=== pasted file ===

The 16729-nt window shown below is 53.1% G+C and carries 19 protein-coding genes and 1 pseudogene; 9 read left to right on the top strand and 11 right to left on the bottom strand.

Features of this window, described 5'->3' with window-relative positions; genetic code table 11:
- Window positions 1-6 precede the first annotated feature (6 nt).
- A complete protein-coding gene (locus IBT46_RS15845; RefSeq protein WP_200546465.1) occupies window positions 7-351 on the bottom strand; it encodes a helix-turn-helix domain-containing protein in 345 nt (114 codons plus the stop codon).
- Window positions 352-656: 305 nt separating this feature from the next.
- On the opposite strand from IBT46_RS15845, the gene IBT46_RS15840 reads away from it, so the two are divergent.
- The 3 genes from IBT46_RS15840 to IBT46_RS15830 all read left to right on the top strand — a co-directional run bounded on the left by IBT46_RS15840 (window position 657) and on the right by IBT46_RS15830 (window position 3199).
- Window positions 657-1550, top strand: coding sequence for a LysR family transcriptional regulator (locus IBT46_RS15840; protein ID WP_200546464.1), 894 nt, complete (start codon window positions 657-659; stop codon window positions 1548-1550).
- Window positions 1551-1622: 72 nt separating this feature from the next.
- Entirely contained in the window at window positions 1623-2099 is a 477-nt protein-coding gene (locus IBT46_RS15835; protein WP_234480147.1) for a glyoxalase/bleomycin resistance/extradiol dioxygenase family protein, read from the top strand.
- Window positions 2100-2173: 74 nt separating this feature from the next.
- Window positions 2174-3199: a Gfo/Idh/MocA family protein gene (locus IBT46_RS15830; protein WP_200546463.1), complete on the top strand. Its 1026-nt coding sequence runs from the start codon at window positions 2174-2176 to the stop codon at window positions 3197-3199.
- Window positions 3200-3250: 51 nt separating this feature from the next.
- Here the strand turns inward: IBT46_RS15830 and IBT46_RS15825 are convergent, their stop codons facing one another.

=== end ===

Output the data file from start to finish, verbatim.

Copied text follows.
The 16729-nt window shown below is 53.1% G+C and carries 19 protein-coding genes and 1 pseudogene; 9 read left to right on the top strand and 11 right to left on the bottom strand.

Features of this window, described 5'->3' with window-relative positions; genetic code table 11:
- Window positions 1-6 precede the first annotated feature (6 nt).
- A complete protein-coding gene (locus IBT46_RS15845; RefSeq protein WP_200546465.1) occupies window positions 7-351 on the bottom strand; it encodes a helix-turn-helix domain-containing protein in 345 nt (114 codons plus the stop codon).
- Window positions 352-656: 305 nt separating this feature from the next.
- On the opposite strand from IBT46_RS15845, the gene IBT46_RS15840 reads away from it, so the two are divergent.
- The 3 genes from IBT46_RS15840 to IBT46_RS15830 all read left to right on the top strand — a co-directional run bounded on the left by IBT46_RS15840 (window position 657) and on the right by IBT46_RS15830 (window position 3199).
- Window positions 657-1550, top strand: coding sequence for a LysR family transcriptional regulator (locus IBT46_RS15840; protein ID WP_200546464.1), 894 nt, complete (start codon window positions 657-659; stop codon window positions 1548-1550).
- Window positions 1551-1622: 72 nt separating this feature from the next.
- Entirely contained in the window at window positions 1623-2099 is a 477-nt protein-coding gene (locus IBT46_RS15835; protein WP_234480147.1) for a glyoxalase/bleomycin resistance/extradiol dioxygenase family protein, read from the top strand.
- Window positions 2100-2173: 74 nt separating this feature from the next.
- Window positions 2174-3199: a Gfo/Idh/MocA family protein gene (locus IBT46_RS15830; protein WP_200546463.1), complete on the top strand. Its 1026-nt coding sequence runs from the start codon at window positions 2174-2176 to the stop codon at window positions 3197-3199.
- Window positions 3200-3250: 51 nt separating this feature from the next.
- Here the strand turns inward: IBT46_RS15830 and IBT46_RS15825 are convergent, their stop codons facing one another.